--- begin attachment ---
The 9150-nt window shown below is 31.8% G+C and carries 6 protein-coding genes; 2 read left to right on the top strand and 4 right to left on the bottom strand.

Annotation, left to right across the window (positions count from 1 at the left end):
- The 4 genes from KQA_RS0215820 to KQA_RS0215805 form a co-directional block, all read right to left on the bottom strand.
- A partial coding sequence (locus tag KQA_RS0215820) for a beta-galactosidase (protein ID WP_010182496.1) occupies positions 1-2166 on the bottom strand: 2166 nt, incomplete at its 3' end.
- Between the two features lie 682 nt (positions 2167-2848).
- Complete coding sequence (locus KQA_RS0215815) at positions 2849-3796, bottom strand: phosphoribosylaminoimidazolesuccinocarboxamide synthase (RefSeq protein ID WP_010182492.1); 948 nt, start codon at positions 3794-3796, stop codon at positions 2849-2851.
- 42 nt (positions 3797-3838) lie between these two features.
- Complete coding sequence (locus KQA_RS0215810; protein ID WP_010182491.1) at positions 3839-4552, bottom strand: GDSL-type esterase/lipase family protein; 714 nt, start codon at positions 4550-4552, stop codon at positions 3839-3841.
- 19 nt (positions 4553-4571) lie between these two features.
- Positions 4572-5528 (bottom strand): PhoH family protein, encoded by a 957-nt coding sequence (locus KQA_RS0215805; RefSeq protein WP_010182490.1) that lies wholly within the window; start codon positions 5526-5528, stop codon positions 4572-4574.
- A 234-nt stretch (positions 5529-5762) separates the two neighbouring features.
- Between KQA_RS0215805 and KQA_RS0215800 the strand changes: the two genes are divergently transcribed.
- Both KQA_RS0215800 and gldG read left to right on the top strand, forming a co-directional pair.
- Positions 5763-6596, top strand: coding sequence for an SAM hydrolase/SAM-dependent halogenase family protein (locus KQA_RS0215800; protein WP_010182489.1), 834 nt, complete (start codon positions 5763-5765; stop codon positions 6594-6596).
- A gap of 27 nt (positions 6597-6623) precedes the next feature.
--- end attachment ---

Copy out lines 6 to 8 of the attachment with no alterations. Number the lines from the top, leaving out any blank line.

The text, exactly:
- Complete coding sequence (locus KQA_RS0215815) at positions 2849-3796, bottom strand: phosphoribosylaminoimidazolesuccinocarboxamide synthase (RefSeq protein ID WP_010182492.1); 948 nt, start codon at positions 3794-3796, stop codon at positions 2849-2851.
- 42 nt (positions 3797-3838) lie between these two features.
- Complete coding sequence (locus KQA_RS0215810; protein ID WP_010182491.1) at positions 3839-4552, bottom strand: GDSL-type esterase/lipase family protein; 714 nt, start codon at positions 4550-4552, stop codon at positions 3839-3841.